Why Do You Need To Care About Cooking Temperatures?
When you first start to learn how to cook, one of the most confusing aspects to master is cooking meats to their proper doneness. Overcooked meat and poultry can leave you with flavorless, dry entrees while under-cooking the same item is even worse since it can lead to food poisoning. Often, this results in new cooks overcooking food to be on the safe side, because let’s face it, dry meat is more appealing than getting sick.
So let’s discuss why these cooking temperature minimums are so important. All food has contaminants that are impossible to identify since we can’t see them, smell them, or taste them. It’s not like when food is starting to spoil and you can see or smell something is off. Therefore, we cook foods to a safe minimum temperature to ensure that any harmful contaminants are destroyed in the cooking processes, making your food safe to eat. Simple, right?
Thankfully you don’t need years to learn how to master this skill. All you need is this handy Safe Minimum Cooking Temperature Chart and a cooking thermometer and you are good to go!
How to Use a Cooking Thermometer
You may think it’s simple to use a cooking thermometer, just stick it in and see what the temperature is, right? While it is pretty simple, there is a proper way to use a thermometer to ensure you are getting a proper temperature reading on our foods. Just make sure when using your thermometer you follow these tips for an accurate reading:
- Make sure the thermometer is clean
- Calibrate your thermometer by inserting in an ice bath (ice and water) and making sure the reading is 32°F
- Wait until the temperature stabilizes to get final reading
- Avoid inserting thermometer into fat or bone as this will alter the cooking temperature
- For Roasts, Steaks, Chops, & Ground Meat: Insert thermometer in the thickest part of the food (as this will be the coolest part of your food)
- For a Liquid (like Sauces or Stews): Stir well, then insert the thermometer at least 2 inches into the food
- For Poultry: Insert the thermometer into the inner thigh (near the breast), making sure to avoid the bone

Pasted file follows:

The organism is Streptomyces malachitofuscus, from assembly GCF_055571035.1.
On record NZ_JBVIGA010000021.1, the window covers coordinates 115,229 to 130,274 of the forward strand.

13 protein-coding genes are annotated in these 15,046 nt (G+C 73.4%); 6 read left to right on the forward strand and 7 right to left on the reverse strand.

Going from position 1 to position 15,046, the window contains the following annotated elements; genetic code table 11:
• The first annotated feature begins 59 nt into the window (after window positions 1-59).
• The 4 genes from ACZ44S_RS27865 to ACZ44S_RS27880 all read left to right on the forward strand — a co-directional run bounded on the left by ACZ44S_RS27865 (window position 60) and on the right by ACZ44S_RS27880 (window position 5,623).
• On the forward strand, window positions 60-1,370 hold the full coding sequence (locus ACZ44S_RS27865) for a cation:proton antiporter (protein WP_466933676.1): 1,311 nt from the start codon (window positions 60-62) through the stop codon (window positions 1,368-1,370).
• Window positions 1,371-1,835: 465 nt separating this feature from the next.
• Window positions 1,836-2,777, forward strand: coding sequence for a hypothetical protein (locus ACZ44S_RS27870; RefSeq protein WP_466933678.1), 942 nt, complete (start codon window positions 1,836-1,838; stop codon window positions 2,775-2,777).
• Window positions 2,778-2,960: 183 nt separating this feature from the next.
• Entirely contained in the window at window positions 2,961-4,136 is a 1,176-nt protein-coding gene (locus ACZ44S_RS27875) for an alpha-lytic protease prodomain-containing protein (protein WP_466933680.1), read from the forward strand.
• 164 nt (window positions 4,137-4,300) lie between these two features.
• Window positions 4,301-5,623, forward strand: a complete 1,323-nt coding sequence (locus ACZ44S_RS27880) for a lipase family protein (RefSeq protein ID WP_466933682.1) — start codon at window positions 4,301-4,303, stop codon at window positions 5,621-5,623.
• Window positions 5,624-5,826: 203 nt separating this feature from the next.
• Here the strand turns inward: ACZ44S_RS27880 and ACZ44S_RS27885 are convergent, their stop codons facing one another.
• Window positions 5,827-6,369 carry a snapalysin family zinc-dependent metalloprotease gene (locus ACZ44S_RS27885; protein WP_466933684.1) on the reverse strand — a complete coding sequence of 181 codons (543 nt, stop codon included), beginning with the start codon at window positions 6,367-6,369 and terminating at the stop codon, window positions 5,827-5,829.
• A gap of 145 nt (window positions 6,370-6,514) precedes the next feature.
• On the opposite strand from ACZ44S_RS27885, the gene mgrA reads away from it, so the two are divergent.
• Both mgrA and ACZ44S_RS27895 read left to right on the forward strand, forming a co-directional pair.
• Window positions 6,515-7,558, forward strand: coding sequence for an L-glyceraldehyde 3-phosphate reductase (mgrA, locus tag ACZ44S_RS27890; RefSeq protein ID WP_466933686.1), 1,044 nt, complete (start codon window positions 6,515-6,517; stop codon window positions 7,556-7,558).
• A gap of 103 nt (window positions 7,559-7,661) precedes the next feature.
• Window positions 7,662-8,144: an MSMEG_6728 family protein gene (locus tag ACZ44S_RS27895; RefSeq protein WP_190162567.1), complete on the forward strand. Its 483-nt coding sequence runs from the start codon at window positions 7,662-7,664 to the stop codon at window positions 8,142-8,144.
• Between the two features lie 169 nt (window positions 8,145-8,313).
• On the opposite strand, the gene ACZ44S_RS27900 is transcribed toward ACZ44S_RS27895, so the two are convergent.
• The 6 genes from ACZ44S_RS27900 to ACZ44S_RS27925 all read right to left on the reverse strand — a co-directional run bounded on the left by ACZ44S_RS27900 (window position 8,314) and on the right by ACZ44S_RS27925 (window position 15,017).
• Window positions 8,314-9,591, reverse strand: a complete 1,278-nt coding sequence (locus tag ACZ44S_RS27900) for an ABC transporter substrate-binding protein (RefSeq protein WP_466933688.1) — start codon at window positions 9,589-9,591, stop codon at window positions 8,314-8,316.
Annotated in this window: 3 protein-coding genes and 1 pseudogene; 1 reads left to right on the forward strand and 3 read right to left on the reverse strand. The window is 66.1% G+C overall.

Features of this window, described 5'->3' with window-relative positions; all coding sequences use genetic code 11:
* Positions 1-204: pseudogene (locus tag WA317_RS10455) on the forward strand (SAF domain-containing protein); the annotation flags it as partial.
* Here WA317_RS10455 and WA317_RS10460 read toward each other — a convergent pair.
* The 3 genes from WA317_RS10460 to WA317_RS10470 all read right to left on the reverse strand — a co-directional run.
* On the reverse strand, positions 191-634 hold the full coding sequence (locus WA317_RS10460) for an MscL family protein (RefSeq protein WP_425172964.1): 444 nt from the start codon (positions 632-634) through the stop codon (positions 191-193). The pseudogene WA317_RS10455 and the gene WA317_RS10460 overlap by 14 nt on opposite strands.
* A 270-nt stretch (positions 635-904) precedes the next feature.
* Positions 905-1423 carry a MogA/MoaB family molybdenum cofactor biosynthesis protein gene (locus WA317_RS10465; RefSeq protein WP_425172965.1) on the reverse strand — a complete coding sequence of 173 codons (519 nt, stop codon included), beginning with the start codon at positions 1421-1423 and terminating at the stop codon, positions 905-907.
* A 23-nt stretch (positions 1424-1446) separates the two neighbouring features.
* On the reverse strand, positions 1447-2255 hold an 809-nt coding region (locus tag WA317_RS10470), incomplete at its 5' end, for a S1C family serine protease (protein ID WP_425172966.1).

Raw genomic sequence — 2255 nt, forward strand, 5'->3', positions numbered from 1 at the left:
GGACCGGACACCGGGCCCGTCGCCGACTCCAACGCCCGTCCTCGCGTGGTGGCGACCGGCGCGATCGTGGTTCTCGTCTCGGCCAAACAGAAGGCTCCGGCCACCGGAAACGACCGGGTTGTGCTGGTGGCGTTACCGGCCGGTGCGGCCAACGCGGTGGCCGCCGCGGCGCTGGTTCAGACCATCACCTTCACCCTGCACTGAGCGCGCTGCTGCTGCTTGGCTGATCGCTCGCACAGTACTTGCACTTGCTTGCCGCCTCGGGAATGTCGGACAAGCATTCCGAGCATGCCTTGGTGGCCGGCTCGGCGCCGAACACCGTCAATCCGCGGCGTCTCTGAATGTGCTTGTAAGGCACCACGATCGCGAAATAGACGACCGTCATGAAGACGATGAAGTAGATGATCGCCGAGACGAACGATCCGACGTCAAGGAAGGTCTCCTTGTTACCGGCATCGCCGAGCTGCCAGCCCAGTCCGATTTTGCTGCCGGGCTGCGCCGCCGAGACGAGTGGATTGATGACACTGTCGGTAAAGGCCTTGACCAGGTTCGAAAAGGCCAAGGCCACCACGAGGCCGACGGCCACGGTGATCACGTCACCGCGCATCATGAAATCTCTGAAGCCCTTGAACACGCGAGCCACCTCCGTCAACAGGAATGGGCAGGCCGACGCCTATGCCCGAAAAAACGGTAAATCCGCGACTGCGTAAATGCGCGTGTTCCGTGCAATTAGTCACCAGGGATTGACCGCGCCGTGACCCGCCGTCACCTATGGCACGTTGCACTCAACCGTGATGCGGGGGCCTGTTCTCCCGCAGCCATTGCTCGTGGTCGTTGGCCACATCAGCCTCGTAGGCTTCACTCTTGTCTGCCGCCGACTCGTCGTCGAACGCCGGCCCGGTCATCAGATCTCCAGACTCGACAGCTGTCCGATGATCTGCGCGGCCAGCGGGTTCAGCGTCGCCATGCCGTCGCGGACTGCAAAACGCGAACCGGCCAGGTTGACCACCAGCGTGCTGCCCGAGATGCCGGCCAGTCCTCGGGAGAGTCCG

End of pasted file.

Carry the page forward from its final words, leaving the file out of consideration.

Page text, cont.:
- For Thin Foods: Insert the thermometer sideways
What Are The Safe Minimum Cooking Temperatures?
Make sure to follow not only the minimum cooking temperatures but also any resting times as the temperature will increase as the food is resting (scroll down or keep reading for more info on this topic). For seafood it’s a little different than other foods as their are more visual signs of doneness. For fish with fins, you cook to 145°F or until the flesh is opaque and you can easily see the fish separate when you press down on it. For shrimp, lobster, crab, and scallops you are looking for white flesh as a sign for doneness. Lastly, for clams, oysters, and mussels, you know it’s done cooking when the shell opens up while discarding any that don’t open during the cooking process.
How Do You Like Your Beef?
So you may be asking yourself, but what about how I like my steak cooked? How would you cook your steak to medium rare vs. well done? It’s simple but you have to pay attention closely while you are cooking since it only takes a few degrees to change your meat from medium to medium well and so forth. It’s important to note that ground beef should always be cooked to at least 160°F, despite how you like your burgers cooked. This is because the process of grinding the meat spreads bacteria from the outside of the meat throughout the mixture. Cooking it to the proper temperature ensures all these germs are killed and the food is safe to eat.
As for rare and medium rare beef being under the cooking minimum, I would proceed with caution. According to some sources, beef cuts are safer to eat under the minimum because the bacteria on the outside is quickly killed by heat and the internal meat is less susceptible to bacteria because of it’s density. Personally, I would rather be safe and have my steak medium but the choice is up to you.
Do You Really Need To Let Your Meat Rest?
Now you might be thinking, if I just cook the meat to the proper temperature, I can skip letting the meat rest, right? In theory, yes, but you aren’t doing your taste buds any favors. Really, why go through all the trouble of preparing a meal to only ruin it in the last few minutes? So why let your meat rest:
- It allows the juices to redistribute throughout the meat, keeping your meat juicy and flavorful. If you cut right away, all those juices just pour out onto your plate or cutting board, leaving you with a drier, less flavorful entree.
- The residual heat will continue to cook your food, hence why you remove most cuts prior to the final finished temperature is reached. This allows the juices to work their magic without overcooking your food.
- Let your meat rest for at least 2 minutes. Steaks should rest about 5 minutes while bigger roasts could be closer to 20. Check your food packaging for recommendations specific to the meat you are cooking.
- Tent meat with a loose piece of foil while it’s resting
Degree of Doneness,to medium rare steak temp. (n.d.). Retrieved from https://www.certifiedangusbeef.com/kitchen/doneness.php
Grobbel, K. (n.d.). Safe Minimum Cooking Temperatures. Retrieved from https://www.gfs.com/en-us/ideas/safe-minimum-cooking-temperatures
Old Farmer’s Almanac. (n.d.). How to Use a Meat Thermometer. Retrieved from https://www.almanac.com/content/how-use-meat-thermometer-internal-cooking-temperature-chart
Public Affairs. (2019, November 21). Safe Minimum Cooking Temperatures Charts. Retrieved from https://www.foodsafety.gov/food-safety-charts/safe-minimum-cooking-temperature